Wa? Wa is a Japanese term the meaning of which is morphing here lately, but originally it meant harmony or peaceful unity. It applies to personal relationships, living environments, and even corporate boardrooms. It also meant peaceful community over individuality. It’s a strange concept for westerners to grasp especially those of us in the cult of individuality.
Which I am.
I am all about the individual.
But I am also all about harmony between individuals.
I made the mistake of turning on the news last Friday evening. Memphis Police released the Tyree Nichols video. I only caught the tail end of it, but it was enough to bring tears.
I am in a foul mood.
The world, this country, seems to get uglier and uglier. I posted on Facebook a meme I made. A few people liked it. One person commented. Nobody shared it.
I am so tired of hearing:
“I don’t understand why he didn’t just… I don’t understand why she was wearing… I don’t understand why they won’t just fix their own country…”
I have written before about my dislike of vacuuming. It’s not just dislike, it’s a visceral hatred that suffuses all of me and makes my hair stand on end. Inevitably, the machine will clog, the belt will break, and I will end up cursing. Every time. Every single time. For now, and always and forever. This is true. I no longer fight it. I try to roll with the flow.
I am also not fond of putting laundry away. I don’t mind doing laundry so much, but right outside my laundry room door is an 11-foot old oak church pew. Fresh from the dryer clothes seem to end up there. And even if I do fold them, they tend to stay there. I often dress from the church pew in the hallway that is right in front of my windowed kitchen door. This is flirting with disaster. I am someday going to flash somebody.
Dusting also annoys me. I live on a dirt road. I have 3 dogs. I have laundry sitting on the church pew. I have dust. And it accumulates at warp speed. I often say I’m running a retirement for dust. Just as soon as I carry some of it out to the bin, a new crop arrives to take its place. It’s maddening. I can wield a can of Pledge for hours and admire my sparkling furniture and shelves, but by the next morning, it looks as if weeks have passed since anything has seen a dust rag.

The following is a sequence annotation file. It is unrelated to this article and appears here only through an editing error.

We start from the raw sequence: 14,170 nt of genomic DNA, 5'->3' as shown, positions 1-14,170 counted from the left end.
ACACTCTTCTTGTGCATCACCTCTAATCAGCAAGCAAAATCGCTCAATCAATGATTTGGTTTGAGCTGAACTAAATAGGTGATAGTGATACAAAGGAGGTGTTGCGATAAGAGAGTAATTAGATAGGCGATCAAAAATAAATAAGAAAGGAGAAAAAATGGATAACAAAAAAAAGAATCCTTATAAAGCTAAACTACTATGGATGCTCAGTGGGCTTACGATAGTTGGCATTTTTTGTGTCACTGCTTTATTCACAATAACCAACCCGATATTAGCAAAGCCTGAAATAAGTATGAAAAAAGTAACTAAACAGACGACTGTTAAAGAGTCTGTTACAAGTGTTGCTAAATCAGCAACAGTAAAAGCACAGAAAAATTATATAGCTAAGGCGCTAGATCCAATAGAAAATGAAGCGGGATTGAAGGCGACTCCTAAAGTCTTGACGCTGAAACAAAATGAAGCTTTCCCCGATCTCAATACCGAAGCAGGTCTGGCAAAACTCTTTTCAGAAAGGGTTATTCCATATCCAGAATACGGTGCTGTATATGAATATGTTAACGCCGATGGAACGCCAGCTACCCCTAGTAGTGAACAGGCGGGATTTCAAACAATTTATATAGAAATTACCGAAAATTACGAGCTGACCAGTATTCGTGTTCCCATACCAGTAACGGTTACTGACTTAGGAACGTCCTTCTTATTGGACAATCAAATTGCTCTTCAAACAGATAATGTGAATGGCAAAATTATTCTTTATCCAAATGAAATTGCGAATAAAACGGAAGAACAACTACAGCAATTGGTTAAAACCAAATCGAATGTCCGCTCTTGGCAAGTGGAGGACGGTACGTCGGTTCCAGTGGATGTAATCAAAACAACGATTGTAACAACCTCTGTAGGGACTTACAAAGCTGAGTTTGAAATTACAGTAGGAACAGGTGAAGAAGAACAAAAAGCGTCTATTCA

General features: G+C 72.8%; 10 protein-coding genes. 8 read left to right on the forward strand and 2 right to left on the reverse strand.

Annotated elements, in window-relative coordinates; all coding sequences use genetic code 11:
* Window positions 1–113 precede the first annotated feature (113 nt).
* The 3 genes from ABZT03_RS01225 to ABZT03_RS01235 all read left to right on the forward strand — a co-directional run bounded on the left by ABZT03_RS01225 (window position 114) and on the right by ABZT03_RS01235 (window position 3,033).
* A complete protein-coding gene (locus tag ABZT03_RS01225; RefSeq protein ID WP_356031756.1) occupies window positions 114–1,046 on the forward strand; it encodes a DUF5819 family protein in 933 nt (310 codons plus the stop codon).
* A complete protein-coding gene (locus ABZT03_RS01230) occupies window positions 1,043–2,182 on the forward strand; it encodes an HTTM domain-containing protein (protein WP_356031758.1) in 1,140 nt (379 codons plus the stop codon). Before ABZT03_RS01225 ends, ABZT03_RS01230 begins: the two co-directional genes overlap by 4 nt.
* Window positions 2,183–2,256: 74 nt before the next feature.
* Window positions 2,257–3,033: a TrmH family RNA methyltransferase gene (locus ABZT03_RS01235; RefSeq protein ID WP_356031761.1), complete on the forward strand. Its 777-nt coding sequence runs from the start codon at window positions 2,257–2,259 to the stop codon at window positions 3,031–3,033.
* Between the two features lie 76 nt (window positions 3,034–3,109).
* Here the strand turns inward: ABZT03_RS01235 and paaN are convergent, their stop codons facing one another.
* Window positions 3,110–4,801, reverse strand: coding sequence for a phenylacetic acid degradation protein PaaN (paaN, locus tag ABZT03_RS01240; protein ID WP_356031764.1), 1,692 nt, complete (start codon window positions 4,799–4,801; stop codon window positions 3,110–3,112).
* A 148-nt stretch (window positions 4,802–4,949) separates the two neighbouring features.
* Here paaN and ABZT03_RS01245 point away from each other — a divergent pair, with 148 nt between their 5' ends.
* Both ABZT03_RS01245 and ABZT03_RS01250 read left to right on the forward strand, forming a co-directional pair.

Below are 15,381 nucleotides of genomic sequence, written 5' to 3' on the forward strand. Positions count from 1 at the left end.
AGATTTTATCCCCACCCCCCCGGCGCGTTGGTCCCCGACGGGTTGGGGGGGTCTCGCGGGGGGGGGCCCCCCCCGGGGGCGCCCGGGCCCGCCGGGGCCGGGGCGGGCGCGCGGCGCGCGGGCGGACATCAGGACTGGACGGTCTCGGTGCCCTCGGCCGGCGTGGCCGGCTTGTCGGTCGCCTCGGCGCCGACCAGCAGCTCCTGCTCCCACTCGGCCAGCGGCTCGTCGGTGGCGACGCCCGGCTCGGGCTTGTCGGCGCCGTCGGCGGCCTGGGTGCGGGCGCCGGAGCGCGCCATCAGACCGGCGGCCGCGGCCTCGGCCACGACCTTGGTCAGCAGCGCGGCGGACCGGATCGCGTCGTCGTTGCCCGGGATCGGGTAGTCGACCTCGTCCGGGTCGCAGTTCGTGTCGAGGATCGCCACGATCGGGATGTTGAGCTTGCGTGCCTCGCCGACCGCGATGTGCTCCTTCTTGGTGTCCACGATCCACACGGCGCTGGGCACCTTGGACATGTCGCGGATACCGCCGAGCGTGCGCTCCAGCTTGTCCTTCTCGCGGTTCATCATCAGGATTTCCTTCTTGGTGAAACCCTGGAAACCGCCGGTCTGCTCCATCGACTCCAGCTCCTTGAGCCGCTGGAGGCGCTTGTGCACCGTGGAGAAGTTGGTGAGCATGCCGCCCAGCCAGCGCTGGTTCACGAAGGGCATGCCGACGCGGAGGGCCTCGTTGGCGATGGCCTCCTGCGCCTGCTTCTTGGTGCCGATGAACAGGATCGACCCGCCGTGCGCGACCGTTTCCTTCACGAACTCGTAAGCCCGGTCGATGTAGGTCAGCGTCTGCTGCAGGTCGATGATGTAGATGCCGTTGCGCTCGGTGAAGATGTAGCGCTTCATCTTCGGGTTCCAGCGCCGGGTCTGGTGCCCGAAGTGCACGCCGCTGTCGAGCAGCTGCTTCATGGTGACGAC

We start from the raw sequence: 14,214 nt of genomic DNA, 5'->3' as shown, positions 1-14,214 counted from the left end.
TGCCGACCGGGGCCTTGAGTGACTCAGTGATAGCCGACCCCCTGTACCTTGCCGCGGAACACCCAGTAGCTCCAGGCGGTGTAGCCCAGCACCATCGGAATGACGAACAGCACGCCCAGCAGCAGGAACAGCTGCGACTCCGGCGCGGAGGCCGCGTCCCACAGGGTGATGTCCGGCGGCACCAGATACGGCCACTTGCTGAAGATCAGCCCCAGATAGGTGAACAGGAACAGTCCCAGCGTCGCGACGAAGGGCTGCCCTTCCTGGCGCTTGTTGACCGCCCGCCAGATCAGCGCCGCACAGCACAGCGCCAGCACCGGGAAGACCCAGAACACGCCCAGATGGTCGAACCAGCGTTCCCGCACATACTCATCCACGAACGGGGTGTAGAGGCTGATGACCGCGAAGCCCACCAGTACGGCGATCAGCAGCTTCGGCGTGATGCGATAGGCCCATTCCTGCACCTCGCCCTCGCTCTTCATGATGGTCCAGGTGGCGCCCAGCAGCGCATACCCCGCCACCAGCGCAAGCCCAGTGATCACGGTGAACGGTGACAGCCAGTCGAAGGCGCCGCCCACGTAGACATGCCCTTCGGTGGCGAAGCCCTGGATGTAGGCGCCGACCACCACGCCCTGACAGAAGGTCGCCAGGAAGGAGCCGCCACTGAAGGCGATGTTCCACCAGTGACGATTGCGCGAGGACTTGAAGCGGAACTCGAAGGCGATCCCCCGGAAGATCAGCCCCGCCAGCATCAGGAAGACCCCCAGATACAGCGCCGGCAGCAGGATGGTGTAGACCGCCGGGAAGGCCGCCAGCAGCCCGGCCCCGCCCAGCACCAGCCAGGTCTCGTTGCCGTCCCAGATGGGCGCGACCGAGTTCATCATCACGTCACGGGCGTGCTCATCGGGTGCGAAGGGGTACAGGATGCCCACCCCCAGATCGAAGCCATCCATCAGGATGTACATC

Suffice it to say there is not much I like in the vein of housecleaning aside from making up a bed with clean linen sheets and a freshly aired duvet.
Appalachia was in the greening. That time in early spring when the green leaves on the trees were so slight, so new, so small, that they were more of a green haze than a green bower.
The greening on this April day was superb. The sky was the blue of a robin’s eggs with air so clear and so clean it was like Thanksgiving crystal before the feast.
With the revival of the garden, the greening, came the realization that winter was over. Happiness flooded Charlotte’s heart. On her knees, she pulled weeds from around the irises, making room for the hollyhocks to begin their biannual ascent. “I am blissful,“ she said aloud. She grinned though there was no one in the garden to see her or hear her.
Grief lives in my lungs. My lungs temper my grief – keep me upright, keep me alive, keep breathing…putting one foot in front of the other. Grief lives in my lungs.
I had quit smoking in the months before my dad died. I had tried so many times to quit smoking and this time seemed to be working. Oh sure, I had cravings, but I was managing them.
My mother called, “Come quick. It’s an emergency.” Part of me knew. I stopped breathing.
And then, I went tearing down the hill after putting shoes on. Normally I would have gone barefoot. I don’t know why the shoes. In case we had to go to the hospital? Part of me knew.
I was breathing hard by the time I got to the house. Shallow, unsatisfying breaths. My father dead on the floor. I quickly knelt and started chest compressions, went to blow air in his mouth. Cold. He was cold.